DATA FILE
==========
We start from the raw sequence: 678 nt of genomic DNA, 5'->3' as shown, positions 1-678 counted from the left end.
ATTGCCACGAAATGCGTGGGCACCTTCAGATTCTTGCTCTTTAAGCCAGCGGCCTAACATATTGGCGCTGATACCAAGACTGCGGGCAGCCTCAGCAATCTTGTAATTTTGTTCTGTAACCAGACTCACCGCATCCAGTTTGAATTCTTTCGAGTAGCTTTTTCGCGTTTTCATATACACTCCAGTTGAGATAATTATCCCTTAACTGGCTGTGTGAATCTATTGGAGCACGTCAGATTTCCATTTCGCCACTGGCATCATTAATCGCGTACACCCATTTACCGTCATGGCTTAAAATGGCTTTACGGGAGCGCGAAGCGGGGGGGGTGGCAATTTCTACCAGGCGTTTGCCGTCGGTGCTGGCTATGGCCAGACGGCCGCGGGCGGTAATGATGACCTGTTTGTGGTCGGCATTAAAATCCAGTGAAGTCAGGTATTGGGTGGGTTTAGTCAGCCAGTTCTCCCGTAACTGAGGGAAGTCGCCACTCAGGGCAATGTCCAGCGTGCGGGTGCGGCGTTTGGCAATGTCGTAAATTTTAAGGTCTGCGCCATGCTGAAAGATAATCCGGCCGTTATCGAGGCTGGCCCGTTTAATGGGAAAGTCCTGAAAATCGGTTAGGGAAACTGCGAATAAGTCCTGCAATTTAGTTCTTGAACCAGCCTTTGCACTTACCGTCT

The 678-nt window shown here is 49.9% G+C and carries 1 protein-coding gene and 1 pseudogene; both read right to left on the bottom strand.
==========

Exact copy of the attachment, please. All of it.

We start from the raw sequence: 678 nt of genomic DNA, 5'->3' as shown, positions 1-678 counted from the left end.
ATTGCCACGAAATGCGTGGGCACCTTCAGATTCTTGCTCTTTAAGCCAGCGGCCTAACATATTGGCGCTGATACCAAGACTGCGGGCAGCCTCAGCAATCTTGTAATTTTGTTCTGTAACCAGACTCACCGCATCCAGTTTGAATTCTTTCGAGTAGCTTTTTCGCGTTTTCATATACACTCCAGTTGAGATAATTATCCCTTAACTGGCTGTGTGAATCTATTGGAGCACGTCAGATTTCCATTTCGCCACTGGCATCATTAATCGCGTACACCCATTTACCGTCATGGCTTAAAATGGCTTTACGGGAGCGCGAAGCGGGGGGGGTGGCAATTTCTACCAGGCGTTTGCCGTCGGTGCTGGCTATGGCCAGACGGCCGCGGGCGGTAATGATGACCTGTTTGTGGTCGGCATTAAAATCCAGTGAAGTCAGGTATTGGGTGGGTTTAGTCAGCCAGTTCTCCCGTAACTGAGGGAAGTCGCCACTCAGGGCAATGTCCAGCGTGCGGGTGCGGCGTTTGGCAATGTCGTAAATTTTAAGGTCTGCGCCATGCTGAAAGATAATCCGGCCGTTATCGAGGCTGGCCCGTTTAATGGGAAAGTCCTGAAAATCGGTTAGGGAAACTGCGAATAAGTCCTGCAATTTAGTTCTTGAACCAGCCTTTGCACTTACCGTCT

The 678-nt window shown here is 49.9% G+C and carries 1 protein-coding gene and 1 pseudogene; both read right to left on the bottom strand.